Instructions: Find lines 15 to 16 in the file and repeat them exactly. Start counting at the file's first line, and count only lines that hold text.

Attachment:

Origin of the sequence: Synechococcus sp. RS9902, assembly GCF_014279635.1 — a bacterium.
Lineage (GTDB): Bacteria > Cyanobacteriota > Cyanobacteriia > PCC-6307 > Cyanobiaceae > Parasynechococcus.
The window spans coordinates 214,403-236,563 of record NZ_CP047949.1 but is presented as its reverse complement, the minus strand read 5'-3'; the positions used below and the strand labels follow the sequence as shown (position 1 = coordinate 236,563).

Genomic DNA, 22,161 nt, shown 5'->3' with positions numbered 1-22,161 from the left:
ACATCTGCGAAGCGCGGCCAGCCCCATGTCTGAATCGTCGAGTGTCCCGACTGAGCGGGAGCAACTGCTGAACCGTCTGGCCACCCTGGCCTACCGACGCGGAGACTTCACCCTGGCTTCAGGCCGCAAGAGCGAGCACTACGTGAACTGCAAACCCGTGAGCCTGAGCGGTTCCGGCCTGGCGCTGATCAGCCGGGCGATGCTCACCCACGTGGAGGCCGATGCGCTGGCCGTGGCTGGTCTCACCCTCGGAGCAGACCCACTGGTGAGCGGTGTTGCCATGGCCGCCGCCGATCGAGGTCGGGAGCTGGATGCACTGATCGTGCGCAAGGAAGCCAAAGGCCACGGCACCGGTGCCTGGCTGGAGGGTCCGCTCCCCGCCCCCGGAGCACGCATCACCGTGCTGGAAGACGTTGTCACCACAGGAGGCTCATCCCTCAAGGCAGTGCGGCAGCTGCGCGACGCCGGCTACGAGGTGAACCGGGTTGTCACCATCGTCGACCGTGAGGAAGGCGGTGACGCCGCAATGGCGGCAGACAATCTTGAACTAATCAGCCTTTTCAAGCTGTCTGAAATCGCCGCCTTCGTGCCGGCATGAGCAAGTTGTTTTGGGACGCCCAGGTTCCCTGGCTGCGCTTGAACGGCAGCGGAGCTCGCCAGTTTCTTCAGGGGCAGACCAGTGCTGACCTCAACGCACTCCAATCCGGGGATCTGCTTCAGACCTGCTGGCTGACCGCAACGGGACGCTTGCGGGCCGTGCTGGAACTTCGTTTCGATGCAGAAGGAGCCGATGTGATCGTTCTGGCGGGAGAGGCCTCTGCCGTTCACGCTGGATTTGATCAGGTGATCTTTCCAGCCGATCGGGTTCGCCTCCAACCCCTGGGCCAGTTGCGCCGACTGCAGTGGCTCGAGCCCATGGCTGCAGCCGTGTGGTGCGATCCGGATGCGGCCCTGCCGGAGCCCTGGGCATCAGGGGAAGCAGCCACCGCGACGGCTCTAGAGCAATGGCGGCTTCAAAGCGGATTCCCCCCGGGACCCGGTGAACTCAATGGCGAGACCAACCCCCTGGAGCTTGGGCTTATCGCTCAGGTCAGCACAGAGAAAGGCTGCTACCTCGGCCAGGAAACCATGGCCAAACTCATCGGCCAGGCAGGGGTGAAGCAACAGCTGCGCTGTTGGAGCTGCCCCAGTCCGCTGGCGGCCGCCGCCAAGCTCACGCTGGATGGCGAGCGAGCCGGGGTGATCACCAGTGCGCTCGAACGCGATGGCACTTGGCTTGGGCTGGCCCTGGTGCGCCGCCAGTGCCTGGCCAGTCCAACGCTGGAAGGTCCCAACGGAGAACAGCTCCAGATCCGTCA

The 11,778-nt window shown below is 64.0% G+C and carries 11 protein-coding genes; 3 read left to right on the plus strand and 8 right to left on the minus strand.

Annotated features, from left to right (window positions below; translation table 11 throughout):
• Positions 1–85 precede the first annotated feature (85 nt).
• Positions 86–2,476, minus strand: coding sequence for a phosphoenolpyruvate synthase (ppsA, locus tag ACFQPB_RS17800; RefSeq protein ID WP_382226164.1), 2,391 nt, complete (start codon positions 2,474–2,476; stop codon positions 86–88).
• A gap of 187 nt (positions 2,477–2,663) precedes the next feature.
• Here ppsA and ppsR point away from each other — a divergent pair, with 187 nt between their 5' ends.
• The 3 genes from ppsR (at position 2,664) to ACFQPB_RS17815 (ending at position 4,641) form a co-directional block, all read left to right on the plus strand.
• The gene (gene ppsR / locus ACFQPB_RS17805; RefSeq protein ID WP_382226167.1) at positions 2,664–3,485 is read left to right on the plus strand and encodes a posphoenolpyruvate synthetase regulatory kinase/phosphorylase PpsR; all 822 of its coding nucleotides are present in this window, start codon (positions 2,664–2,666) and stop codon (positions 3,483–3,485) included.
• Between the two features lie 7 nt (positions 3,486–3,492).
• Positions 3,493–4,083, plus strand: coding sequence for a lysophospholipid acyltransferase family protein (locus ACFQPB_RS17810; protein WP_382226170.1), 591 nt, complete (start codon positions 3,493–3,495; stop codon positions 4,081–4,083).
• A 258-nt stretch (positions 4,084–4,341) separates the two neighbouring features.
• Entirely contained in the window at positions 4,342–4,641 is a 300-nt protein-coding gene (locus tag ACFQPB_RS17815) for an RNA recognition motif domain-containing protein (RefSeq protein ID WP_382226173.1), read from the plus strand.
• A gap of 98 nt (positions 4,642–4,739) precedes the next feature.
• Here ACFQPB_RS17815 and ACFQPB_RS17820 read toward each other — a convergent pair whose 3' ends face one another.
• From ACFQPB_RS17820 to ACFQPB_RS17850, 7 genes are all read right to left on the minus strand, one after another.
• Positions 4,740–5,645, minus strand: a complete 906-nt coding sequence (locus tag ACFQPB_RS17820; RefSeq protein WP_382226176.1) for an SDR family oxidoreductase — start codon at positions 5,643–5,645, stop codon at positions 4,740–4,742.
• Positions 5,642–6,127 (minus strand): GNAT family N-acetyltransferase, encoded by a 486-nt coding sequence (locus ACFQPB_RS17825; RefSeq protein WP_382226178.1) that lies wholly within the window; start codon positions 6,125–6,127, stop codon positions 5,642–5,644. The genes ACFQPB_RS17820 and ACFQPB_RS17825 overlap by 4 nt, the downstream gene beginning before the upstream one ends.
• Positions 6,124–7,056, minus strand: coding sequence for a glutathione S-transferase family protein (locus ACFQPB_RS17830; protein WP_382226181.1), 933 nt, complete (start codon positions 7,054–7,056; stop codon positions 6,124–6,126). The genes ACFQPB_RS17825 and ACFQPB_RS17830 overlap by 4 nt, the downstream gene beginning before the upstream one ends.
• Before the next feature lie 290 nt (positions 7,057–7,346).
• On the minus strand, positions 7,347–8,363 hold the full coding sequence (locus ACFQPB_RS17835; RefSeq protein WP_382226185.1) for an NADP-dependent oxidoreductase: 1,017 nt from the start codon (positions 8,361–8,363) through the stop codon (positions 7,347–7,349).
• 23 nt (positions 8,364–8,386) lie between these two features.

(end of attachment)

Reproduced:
• Positions 3,493–4,083, plus strand: coding sequence for a lysophospholipid acyltransferase family protein (locus ACFQPB_RS17810; protein WP_382226170.1), 591 nt, complete (start codon positions 3,493–3,495; stop codon positions 4,081–4,083).
• A 258-nt stretch (positions 4,084–4,341) separates the two neighbouring features.